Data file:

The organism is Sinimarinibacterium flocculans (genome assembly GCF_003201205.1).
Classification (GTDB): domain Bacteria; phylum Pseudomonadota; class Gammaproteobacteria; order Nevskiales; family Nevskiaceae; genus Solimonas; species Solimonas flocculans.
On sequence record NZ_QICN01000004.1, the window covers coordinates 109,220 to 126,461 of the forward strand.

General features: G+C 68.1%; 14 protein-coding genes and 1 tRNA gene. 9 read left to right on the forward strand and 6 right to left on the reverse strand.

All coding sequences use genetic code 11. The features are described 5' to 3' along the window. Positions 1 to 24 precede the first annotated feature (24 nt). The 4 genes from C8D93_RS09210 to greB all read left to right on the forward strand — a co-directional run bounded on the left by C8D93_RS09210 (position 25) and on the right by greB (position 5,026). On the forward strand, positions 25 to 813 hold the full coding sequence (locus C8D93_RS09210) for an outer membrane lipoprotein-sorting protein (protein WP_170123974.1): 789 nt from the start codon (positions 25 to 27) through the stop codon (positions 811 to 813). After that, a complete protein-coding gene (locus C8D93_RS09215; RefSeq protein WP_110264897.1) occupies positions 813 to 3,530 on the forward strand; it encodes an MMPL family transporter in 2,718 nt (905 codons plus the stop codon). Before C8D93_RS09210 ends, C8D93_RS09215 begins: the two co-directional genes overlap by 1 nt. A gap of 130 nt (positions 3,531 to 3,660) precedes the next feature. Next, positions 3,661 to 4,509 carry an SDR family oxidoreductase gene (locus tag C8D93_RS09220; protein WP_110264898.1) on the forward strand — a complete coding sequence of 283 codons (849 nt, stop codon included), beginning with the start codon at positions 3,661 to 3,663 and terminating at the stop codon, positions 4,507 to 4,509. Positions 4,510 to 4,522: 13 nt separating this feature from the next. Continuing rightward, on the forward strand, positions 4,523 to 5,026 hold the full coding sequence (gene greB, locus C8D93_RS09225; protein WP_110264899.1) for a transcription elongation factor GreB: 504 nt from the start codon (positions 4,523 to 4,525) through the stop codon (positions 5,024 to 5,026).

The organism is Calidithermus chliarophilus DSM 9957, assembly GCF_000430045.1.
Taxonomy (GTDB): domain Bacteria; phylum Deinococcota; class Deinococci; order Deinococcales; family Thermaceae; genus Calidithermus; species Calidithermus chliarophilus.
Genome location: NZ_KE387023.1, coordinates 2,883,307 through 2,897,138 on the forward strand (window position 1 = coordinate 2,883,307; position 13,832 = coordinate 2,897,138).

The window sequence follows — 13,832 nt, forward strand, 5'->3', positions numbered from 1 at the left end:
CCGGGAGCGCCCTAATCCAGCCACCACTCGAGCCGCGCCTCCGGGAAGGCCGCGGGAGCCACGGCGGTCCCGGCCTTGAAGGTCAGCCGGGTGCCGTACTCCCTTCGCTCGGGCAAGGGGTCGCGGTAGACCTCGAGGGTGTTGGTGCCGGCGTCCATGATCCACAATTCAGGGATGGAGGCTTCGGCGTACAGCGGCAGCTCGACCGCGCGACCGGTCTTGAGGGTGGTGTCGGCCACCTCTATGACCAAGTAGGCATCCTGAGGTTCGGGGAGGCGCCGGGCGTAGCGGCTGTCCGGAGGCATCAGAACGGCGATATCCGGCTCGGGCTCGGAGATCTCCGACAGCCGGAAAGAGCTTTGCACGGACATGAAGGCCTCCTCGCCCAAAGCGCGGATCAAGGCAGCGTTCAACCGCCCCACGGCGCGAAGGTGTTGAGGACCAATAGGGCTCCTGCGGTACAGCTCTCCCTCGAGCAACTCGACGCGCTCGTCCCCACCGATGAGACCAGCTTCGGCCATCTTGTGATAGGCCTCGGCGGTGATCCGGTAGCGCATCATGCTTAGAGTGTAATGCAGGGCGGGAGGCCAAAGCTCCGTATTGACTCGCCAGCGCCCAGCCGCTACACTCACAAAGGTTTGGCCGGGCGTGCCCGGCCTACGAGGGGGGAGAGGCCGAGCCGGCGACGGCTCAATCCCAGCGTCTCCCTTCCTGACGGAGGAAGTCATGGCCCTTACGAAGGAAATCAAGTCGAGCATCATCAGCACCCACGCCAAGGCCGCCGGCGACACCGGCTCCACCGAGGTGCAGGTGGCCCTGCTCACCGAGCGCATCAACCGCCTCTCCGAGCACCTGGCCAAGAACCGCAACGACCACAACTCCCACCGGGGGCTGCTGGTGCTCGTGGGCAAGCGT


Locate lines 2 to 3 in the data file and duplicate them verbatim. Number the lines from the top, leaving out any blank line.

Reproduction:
Classification (GTDB): domain Bacteria; phylum Pseudomonadota; class Gammaproteobacteria; order Nevskiales; family Nevskiaceae; genus Solimonas; species Solimonas flocculans.
On sequence record NZ_QICN01000004.1, the window covers coordinates 109,220 to 126,461 of the forward strand.